According to the Spanish Performing Society (Sociedad General de Autores y Editores -SGAE), Compay Segundo had 129 songs registered with them, many of which have now become classics. Compay Segundo wrote very popular songs such as Chan Chan, which became a hymn to several generations of Cuban musicians. He also wrote Amor de loca juventud, Balcón de Santiago, Calderito de tomar café, Sarandonga, Se secó el arroyito and Sabroso.
For a detailed look at Compay Segundo’s life and discography, visit World Music Central’s profile of the Cuban musician: Compay Segundo.
Jazz flutist Herbie Mann died late Tuesday at his home in Pecos, New Mexico, near Santa Fe. At 73, Mann succumbed after a long battle with prostate cancer according to his family.
Known throughout the jazz and world music scenes for bridging multicultural musical styles, Mann popularized the Bossa Nova for the American audience and adoring fans worldwide. Mann was devoted to incorporating such diverse styles as African, Brazilian, Middle Eastern and Japanese into his music, as well as mixing in American soul and blues. Mann leaves behind a wealth of music with recordings such as African Suite, Brasil, Bossa Nova & Blues, Latin Mann, Memphis Two Step and his last CD Eastern European Roots, released three years ago in 2000.
Herbie Mann played with stellar musicians like Nigerian drummer Babatunde Olatunji and Brazilian musician Sergio Mendes. He was also known for having an eye for up and coming musicians like Chick Corea and Roy Ayers. With his own label Kokopelli, Mann put out more than 100 albums.
Herbie Mann is survived by his wife, Susan; sons, Paul and Geoff; and daughters Claudia and Laura. Private ceremonies will be held on Sunday.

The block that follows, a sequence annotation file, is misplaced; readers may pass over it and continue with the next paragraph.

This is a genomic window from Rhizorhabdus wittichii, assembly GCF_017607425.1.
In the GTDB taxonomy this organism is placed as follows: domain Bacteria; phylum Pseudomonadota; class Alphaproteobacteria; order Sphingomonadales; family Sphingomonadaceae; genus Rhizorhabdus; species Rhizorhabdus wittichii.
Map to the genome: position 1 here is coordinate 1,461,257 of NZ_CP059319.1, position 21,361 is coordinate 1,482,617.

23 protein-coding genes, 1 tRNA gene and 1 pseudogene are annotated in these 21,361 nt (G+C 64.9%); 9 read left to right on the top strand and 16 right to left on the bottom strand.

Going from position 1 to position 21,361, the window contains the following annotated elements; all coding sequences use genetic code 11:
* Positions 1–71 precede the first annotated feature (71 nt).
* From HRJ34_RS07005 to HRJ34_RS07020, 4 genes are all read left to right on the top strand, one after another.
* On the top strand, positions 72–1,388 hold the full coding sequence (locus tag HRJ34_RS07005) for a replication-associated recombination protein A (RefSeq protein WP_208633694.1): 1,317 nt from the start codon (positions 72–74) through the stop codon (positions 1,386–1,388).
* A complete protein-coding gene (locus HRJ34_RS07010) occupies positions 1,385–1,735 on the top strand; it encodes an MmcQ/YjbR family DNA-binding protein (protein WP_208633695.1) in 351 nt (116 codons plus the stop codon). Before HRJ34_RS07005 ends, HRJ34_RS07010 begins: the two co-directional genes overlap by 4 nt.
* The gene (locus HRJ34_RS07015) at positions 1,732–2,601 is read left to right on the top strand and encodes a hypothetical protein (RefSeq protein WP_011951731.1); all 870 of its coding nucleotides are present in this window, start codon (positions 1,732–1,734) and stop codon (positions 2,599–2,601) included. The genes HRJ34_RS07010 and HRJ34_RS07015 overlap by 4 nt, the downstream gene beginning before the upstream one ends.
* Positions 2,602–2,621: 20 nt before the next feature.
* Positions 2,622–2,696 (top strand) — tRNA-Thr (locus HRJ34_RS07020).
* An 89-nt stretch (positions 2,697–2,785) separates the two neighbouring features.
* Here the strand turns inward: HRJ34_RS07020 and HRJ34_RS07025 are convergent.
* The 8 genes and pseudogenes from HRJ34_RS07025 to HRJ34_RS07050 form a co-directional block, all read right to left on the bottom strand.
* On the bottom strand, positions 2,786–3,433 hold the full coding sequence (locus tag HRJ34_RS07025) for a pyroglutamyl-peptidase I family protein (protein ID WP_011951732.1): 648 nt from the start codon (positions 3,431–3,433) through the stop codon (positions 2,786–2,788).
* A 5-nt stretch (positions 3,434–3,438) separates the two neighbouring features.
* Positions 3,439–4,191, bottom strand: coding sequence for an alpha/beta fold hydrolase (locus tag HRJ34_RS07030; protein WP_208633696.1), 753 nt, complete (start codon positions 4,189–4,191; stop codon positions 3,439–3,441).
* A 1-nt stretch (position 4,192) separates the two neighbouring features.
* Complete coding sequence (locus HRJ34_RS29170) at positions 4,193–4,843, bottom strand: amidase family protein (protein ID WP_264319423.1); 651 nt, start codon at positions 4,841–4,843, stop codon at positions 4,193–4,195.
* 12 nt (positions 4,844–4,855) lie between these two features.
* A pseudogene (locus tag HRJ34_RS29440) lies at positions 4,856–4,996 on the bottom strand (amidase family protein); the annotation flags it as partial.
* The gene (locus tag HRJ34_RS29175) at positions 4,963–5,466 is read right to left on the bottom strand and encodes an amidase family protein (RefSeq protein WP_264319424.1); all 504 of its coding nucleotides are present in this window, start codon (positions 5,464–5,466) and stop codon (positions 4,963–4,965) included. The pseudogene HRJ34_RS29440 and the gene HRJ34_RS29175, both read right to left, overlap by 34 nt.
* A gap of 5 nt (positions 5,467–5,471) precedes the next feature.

Guinea – Sunday, June 15, Momo “Wandel” Soumah, musical director of the troupe Circus Baobab, died. The Guinean singer, composer, and alto saxophonist was considered one of the greatest saxophonists in Africa.
Momo Wandel was very influenced by jazz luminaries such as Coltrane, Parker and Coleman. He mixed jazz and traditional music from the lower coast of Guinea (the Soussou and the Baga). Endowed with has superb voice Wandel surrounded himself with a highly talented group of traditional musicians. His band’s line-up included bala player Khali Camara, the flutist Mamady Mansare, Sékou “Kora” Kouyaté (former director of Myriam Makeba’s band), and master drummers Aboubacar Camara and Aly Sylla (soloists of the National Percussion of Guinea).
In 2002 Momo Wandel Soumah was nominated for the BBC World Music Listeners Award.
(Prensa Latina – Cumbancha) Miami, USA – Legendary Cuban musician René Touzet, one of the greatest authors of Spanish American popular music died in Miami, United States, at the age of 86, the relatives reported Tuesday. The creator of songs such as “La Noche de Anoche” and “Estuve Pensando,” died from a heart attack and his daughter Nilda Touzet found him dead early Sunday, his wife Merci Remos said. The creative ability of the composer, pianist and orchestra director had no limits and brought together the greatest musicians of his time from including Olga Guillot, Frank Sinatra and Lucho Gatica. Touzet was born in 1917 in Cojímar, Cuba and his music work covers about 500 songs and more than 20 albums, with melodies immortalized by other celebrities such as Bing Crosby, Pedro Vargas, Toña la Negra, Bola de Nieve and Elena Burke. He composed along with his orchestra in 1937, “No te importe saber”, a forerunner to the “feeling” movement in the 50’s and 60’s in Cuba, made popular later by Sinatra under the title “Let Me Love You Tonight.” His songs “La noche de anoche”, “Cada vez más”, “Anoche aprendí” and “Estuve pensando” are part of an entire period of romantic music in Cuba.